115

I use a third party GUI (Synology Docker package) to setup a docker container. However, it's limitation makes me need to run the container from the command line. (I want to map another host ip to bind the port)

Now, since there are lots of settings that already done, I would like to retrieve the original run command that start this container, then I can change the port mapping port to new one. eg. "docker run -p 80:8080 gitlab"

I can't find the way to do so, event use "docker inspect", no such information provided.

Please provide some advice to solve this problem.

11 Answers 11

147

So how to reverse engineering docker run command?

There is a github repository which try to reverse engineering docker run command, but it is not perfect currently, version is 0.1.2. You should follow it for updating. Maybe one day you can use it to get correct run command with it.

$ sudo pip install runlike

# run the ubuntu image
$ docker run -ti ubuntu bash

$ docker ps -a  
# suppose you get the container ID 1dfff2ba0226

# Run runlike to get the docker run command. 
$ runlike 1dfff2ba0226
docker run --name=elated_cray -t ubuntu bash

Github repository: runlike

Updates:

Run without installing (Thanks @tilo)

docker run --rm -v /var/run/docker.sock:/var/run/docker.sock \
    assaflavie/runlike YOUR-CONTAINER

or set alias

alias runlike="docker run --rm -v/var/run/docker.sock:/var/run/docker.sock 
 assaflavie/runlike"

runlike YOUR-CONTAINER
| improve this answer | |
  • 1
    It's a little hard to setup runlike on Synology DSM, but I'll try it. Thank you! – Jack Yu Sep 27 '15 at 8:10
  • 1
    I had to use sudo pip install runlike – Simon Feb 1 '17 at 13:45
  • @JackYu did you achieve to install it in Sysnology? – xedo Mar 3 '17 at 22:42
  • runlike saves us a lot of time => ❤️ – mtt2p Apr 5 '17 at 16:10
  • 22
    run like: docker run -v /var/run/docker.sock:/var/run/docker.sock \ assaflavie/runlike YOUR-CONTAINER – Tilo Mar 27 '18 at 23:07
36

Use docker inspect:

$ docker inspect foo/bar
[
    {
        # …
        "Config": {
            # …
            "Cmd": [
                "/usr/local/bin/script.sh"
            ],
            # …
        }
    }
]

You can programatically parse this with jq:

$ docker inspect foo/bar | jq -r '.[0]["Config"]["Cmd"][0]'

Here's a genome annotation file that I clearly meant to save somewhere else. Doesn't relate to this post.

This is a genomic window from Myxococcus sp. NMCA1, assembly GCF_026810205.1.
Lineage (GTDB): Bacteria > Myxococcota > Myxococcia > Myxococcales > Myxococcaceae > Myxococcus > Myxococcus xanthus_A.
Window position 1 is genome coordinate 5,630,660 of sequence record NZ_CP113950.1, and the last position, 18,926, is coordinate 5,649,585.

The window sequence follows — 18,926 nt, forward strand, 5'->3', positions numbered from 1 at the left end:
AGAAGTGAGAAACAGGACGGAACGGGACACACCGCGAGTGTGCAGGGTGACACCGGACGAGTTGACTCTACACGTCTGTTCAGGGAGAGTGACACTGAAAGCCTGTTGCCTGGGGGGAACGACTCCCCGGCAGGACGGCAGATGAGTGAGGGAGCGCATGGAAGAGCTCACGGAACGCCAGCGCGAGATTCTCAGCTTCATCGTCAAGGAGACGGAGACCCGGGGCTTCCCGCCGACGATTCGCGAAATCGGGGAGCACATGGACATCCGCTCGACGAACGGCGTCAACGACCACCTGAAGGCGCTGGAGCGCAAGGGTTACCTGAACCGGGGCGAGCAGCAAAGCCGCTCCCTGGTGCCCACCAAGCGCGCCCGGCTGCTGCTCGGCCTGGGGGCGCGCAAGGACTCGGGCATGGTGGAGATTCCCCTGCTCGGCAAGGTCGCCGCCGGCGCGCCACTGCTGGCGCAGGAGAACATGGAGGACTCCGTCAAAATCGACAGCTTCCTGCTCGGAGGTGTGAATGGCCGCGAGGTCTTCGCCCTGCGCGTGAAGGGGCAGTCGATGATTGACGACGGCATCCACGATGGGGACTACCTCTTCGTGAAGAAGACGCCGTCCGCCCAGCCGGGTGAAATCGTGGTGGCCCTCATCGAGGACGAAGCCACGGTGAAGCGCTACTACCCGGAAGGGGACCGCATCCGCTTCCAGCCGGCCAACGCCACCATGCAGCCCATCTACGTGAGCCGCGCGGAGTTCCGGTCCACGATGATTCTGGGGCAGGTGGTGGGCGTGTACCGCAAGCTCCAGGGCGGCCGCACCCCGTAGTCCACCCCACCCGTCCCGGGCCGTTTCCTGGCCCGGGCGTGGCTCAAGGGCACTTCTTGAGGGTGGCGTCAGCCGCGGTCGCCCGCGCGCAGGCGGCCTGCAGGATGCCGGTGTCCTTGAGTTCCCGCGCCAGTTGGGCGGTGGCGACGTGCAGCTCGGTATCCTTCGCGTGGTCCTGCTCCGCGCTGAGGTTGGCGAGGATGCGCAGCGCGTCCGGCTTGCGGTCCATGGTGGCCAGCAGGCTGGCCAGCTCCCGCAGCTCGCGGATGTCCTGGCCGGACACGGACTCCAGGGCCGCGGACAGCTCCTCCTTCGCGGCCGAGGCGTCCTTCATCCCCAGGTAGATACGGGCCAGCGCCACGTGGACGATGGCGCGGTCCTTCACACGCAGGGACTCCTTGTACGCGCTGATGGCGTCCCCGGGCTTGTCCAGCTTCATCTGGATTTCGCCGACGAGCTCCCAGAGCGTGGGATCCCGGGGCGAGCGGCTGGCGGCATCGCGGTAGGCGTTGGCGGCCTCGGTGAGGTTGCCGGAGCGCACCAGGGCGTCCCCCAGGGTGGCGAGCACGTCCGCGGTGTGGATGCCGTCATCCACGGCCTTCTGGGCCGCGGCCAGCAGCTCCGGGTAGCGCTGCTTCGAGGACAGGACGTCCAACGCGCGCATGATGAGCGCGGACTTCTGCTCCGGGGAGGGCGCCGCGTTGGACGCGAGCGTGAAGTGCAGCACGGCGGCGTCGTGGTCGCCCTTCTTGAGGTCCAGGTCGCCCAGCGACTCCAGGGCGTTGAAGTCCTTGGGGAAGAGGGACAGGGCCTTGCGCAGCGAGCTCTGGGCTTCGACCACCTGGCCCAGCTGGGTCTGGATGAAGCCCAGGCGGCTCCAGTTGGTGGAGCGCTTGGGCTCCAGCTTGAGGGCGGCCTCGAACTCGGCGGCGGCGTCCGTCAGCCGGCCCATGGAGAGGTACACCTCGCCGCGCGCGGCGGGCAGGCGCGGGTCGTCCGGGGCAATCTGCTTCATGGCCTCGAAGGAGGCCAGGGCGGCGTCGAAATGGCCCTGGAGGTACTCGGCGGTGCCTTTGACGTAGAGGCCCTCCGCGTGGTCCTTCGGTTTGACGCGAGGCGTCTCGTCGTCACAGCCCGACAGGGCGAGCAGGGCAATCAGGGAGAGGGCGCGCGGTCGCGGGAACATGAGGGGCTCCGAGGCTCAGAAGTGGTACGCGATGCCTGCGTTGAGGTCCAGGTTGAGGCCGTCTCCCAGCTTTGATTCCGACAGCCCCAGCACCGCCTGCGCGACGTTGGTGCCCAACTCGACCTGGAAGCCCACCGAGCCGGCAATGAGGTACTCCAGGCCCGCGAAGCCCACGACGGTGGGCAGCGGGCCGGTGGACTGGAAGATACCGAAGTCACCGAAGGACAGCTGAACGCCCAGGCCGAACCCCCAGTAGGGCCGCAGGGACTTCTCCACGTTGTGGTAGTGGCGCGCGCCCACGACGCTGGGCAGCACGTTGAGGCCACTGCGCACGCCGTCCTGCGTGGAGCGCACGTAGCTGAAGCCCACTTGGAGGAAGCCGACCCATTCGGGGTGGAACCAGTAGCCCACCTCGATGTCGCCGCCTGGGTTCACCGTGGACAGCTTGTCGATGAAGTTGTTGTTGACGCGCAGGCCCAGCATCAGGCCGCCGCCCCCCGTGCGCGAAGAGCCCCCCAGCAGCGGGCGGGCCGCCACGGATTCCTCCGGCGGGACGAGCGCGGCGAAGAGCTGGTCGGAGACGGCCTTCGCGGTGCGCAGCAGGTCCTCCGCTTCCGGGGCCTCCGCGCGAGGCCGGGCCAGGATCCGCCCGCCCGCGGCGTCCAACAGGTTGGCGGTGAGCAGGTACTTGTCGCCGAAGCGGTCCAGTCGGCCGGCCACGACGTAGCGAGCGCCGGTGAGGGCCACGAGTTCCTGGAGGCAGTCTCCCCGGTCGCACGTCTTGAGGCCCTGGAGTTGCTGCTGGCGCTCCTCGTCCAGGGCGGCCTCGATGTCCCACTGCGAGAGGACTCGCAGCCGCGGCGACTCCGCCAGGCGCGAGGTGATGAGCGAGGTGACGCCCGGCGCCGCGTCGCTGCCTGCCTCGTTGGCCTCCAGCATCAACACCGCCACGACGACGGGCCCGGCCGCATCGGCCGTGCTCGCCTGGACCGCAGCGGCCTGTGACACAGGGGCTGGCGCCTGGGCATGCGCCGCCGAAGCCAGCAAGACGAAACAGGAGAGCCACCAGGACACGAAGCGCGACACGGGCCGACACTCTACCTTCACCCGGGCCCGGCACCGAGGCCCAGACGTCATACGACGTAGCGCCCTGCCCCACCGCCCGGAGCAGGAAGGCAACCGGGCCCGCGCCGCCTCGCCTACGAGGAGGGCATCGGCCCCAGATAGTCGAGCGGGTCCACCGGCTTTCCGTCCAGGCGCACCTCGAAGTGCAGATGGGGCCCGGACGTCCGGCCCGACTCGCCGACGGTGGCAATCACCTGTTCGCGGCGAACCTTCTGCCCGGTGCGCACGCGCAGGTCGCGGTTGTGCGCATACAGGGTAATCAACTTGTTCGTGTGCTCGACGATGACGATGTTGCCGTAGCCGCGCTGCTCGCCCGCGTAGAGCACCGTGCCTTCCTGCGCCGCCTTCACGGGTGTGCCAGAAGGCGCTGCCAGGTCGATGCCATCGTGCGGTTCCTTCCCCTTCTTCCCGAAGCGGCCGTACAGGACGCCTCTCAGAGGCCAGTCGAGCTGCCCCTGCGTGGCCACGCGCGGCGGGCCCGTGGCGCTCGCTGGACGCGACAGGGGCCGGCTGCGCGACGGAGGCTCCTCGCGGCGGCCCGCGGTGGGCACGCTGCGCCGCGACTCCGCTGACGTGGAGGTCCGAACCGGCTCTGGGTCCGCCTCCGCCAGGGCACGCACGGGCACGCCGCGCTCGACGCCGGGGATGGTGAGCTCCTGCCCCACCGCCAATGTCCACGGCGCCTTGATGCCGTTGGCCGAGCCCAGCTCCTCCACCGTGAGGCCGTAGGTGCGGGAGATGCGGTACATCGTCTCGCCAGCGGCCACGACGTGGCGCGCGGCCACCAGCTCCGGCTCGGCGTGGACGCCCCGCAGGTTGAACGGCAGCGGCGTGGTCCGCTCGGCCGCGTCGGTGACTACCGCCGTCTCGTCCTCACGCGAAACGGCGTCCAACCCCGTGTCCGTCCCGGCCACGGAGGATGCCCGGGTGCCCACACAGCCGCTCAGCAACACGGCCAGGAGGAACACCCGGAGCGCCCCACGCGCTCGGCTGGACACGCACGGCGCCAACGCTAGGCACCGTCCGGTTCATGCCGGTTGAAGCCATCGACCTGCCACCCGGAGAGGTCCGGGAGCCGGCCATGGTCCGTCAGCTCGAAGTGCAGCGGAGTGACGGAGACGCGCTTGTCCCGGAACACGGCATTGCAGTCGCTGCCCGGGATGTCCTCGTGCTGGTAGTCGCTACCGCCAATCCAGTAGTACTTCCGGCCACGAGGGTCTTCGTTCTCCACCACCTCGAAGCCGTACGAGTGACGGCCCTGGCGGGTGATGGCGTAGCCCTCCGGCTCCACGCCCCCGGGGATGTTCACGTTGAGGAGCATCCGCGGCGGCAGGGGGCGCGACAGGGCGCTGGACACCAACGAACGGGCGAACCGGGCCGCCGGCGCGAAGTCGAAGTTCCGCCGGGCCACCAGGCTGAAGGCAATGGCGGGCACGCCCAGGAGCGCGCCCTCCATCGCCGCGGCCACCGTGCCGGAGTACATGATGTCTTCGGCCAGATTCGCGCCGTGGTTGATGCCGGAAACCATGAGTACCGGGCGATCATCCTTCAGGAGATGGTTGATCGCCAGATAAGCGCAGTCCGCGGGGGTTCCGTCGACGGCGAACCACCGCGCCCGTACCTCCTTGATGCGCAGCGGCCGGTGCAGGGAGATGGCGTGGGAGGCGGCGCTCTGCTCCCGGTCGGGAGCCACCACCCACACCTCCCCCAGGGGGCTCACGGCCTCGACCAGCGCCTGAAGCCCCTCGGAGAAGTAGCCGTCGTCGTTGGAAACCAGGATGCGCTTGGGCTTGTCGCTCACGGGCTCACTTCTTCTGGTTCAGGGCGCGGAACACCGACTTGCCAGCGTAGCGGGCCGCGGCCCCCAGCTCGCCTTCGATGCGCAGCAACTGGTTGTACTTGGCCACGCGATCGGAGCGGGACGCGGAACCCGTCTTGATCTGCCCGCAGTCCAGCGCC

/usr/local/bin/script.sh
| improve this answer | |
  • 1
    yes I prefer jq too, a slight tweak on the command (a bit easier to type and read IMHO) is: docker inspect <CONTAINER> | jq ".[0].Config.Cmd" – Paul Carroll Jan 14 '19 at 3:19
  • 1
    "Cmd": null, Maybe this only works if the container was not started automatically be the docker daemon? – Michael Aug 5 '19 at 10:23
29

I wrote a simple Node-based CLI tool to generate a docker run command from an existing container.

https://www.npmjs.com/package/rekcod

Here's an example:

$ npm i -g rekcod
$ rekcod redis_container

docker run -d --name redis_container --restart always -h a44159e148e1 \
--expose 6379/tcp -e PATH=/usr/local/sbin:/usr/local/bin:/usr/sbin:/usr/bin:/sbin:/bin \
-e REDIS_VERSION=3.0.7 -e REDIS_DOWNLOAD_URL=http://download.redis.io/releases/redis-3.0.7.tar.gz \
-e REDIS_DOWNLOAD_SHA1=e56b4b7e033ae8dbf311f9191cf6fdf3ae974d1c \
--entrypoint "/entrypoint.sh" redis "redis-server"

Also handles links and mounted volumes and other stuff.

Not super robust at the moment, but handles more than some of the other things mentioned, and it was more of what I was looking for.

EDIT: In a single command, without installing any software:

docker run --rm -v /var/run/docker.sock:/var/run/docker.sock nexdrew/rekcod redis_container
| improve this answer | |
8

A simpler (?) alternative is to run this docker inspect template, which uses the builtin Go templating capabilities to output a docker run compatible command. The template only covers the most usual command-line options, but it can easily be extended.

This solution has no dependencies on other tools, except docker itself.

| improve this answer | |
5

Use following command to get the arguments for all containers docker inspect -f "{{.Name}} {{.Path}} {{.Args}}" $(docker ps -a -q)